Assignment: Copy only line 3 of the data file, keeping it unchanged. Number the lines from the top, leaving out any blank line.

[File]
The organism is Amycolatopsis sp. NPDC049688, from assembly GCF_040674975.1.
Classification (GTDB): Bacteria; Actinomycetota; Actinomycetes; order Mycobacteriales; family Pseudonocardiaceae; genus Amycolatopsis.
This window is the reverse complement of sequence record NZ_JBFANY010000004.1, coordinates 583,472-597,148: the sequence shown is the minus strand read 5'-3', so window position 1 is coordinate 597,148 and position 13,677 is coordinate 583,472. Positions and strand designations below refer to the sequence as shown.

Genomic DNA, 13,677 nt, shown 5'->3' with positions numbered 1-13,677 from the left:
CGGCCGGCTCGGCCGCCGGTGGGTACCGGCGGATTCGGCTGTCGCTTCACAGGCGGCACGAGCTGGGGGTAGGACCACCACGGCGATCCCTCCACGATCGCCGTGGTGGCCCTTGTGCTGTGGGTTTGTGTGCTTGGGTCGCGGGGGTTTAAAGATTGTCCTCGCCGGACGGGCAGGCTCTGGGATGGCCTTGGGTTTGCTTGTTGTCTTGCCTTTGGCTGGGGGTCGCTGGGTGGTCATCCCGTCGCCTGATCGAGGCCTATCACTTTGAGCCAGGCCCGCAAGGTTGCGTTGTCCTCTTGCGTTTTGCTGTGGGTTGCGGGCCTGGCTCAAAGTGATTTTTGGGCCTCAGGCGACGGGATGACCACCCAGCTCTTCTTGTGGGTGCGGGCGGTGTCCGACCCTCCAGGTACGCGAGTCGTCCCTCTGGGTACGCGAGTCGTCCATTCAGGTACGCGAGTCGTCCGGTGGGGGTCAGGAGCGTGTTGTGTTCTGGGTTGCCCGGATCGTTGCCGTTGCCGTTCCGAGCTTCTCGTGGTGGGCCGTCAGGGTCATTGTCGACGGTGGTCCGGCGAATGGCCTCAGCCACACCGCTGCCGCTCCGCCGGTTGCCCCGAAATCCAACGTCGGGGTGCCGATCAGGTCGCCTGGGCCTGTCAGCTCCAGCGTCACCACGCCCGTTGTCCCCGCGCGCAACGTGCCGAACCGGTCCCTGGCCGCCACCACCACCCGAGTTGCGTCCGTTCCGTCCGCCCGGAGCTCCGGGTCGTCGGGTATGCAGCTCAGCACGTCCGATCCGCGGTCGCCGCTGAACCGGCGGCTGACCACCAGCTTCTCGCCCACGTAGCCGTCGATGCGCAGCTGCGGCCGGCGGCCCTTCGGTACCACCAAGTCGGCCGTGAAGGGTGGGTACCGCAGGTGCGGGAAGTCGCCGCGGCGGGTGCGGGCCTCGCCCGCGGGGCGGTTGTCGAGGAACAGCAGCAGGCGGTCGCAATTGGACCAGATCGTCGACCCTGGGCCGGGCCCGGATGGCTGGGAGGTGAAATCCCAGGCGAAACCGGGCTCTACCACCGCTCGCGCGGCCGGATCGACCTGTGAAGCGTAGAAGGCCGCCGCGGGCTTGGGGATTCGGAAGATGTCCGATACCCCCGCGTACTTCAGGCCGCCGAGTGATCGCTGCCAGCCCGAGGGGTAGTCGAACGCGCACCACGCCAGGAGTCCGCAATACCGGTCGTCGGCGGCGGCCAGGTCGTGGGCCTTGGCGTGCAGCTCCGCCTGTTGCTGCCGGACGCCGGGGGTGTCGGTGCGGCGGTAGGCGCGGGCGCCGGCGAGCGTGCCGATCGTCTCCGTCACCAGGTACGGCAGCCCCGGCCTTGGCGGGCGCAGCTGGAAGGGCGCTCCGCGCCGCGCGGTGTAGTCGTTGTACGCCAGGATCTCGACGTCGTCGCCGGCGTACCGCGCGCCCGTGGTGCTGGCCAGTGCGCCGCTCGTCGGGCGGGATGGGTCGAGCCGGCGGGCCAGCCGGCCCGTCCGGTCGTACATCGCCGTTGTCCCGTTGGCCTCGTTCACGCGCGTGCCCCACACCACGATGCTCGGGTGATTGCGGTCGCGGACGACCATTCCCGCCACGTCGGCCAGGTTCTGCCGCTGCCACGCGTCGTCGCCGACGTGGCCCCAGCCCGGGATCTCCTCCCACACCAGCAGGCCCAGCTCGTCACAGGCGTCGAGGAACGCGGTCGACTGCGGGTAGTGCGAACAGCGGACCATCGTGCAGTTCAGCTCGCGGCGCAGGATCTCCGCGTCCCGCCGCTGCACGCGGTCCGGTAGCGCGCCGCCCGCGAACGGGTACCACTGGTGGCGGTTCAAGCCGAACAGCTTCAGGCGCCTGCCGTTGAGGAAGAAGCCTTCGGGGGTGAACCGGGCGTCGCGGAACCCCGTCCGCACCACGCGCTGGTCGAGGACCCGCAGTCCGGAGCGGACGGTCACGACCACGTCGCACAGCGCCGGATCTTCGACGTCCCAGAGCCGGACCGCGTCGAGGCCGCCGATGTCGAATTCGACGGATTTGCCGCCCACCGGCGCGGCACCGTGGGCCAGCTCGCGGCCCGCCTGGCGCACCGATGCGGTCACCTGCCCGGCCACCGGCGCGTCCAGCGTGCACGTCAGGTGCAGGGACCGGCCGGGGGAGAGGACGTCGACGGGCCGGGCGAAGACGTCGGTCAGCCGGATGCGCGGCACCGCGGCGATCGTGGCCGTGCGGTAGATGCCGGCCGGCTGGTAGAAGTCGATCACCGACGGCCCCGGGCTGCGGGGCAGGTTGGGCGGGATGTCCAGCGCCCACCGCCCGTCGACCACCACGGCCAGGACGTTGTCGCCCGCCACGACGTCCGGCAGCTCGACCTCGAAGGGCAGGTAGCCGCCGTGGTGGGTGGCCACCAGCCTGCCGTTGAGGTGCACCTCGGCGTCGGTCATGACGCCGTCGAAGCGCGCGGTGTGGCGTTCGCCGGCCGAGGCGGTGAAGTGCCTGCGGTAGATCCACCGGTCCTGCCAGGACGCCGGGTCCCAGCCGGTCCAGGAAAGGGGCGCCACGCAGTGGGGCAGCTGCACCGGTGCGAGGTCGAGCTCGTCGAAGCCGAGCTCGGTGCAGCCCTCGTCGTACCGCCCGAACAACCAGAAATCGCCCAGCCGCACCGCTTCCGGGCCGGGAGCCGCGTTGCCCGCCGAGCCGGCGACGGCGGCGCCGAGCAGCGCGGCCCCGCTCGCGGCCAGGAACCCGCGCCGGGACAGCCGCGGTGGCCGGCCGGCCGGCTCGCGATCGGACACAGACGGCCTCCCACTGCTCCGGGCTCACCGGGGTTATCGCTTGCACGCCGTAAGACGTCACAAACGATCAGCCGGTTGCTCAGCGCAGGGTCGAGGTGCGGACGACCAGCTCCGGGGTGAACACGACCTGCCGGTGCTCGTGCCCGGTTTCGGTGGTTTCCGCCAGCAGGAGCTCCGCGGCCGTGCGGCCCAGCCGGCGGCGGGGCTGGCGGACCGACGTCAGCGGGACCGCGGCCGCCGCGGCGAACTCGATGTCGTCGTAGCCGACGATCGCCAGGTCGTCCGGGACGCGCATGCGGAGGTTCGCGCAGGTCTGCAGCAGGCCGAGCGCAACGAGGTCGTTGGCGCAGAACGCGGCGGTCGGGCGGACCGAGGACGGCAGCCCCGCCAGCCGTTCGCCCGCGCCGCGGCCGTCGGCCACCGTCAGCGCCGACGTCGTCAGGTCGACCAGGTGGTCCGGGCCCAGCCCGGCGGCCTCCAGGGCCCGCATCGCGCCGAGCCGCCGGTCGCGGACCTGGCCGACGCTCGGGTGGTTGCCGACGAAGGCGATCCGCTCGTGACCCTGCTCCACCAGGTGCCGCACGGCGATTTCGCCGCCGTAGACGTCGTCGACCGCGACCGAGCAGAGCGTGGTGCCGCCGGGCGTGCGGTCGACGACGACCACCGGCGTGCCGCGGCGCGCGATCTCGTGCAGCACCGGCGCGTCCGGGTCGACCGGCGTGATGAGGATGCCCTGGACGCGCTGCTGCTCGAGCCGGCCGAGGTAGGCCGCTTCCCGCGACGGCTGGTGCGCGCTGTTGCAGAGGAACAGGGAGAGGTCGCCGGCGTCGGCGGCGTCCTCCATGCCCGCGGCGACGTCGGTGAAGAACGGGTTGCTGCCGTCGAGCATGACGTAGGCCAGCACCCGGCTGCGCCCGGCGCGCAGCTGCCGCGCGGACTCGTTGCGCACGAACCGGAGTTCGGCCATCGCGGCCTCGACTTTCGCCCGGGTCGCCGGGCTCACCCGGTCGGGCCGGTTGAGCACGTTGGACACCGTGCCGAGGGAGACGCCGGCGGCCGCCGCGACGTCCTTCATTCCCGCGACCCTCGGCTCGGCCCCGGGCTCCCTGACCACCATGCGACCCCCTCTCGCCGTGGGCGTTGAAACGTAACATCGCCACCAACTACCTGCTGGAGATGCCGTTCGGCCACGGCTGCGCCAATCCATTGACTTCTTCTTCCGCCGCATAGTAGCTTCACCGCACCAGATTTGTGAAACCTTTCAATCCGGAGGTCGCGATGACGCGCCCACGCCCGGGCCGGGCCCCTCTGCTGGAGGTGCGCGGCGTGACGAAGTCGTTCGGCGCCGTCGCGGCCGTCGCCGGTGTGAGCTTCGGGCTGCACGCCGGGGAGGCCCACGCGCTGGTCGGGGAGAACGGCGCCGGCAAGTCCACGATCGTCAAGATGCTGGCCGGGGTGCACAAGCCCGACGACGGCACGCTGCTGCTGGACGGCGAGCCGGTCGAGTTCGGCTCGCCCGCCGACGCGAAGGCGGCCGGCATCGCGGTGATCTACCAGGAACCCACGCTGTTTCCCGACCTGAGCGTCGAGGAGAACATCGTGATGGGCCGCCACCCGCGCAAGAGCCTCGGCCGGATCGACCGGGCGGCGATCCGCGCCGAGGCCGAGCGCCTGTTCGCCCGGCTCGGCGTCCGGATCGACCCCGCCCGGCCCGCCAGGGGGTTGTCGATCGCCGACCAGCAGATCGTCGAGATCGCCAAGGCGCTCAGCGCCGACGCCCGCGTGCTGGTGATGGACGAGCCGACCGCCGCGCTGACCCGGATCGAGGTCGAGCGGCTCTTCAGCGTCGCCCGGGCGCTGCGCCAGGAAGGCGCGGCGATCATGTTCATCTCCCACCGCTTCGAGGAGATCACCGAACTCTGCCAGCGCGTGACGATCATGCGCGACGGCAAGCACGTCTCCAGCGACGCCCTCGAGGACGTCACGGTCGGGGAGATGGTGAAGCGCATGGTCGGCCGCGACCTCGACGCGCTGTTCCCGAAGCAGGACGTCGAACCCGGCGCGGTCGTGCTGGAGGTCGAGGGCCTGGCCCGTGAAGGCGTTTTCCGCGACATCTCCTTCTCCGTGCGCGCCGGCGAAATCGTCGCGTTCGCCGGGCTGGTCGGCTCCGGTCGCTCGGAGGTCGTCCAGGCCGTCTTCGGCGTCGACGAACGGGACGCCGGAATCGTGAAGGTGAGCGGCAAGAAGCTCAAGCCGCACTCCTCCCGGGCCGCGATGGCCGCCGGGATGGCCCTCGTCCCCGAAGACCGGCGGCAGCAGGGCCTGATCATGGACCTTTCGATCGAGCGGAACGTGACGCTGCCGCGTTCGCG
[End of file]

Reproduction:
This window is the reverse complement of sequence record NZ_JBFANY010000004.1, coordinates 583,472-597,148: the sequence shown is the minus strand read 5'-3', so window position 1 is coordinate 597,148 and position 13,677 is coordinate 583,472. Positions and strand designations below refer to the sequence as shown.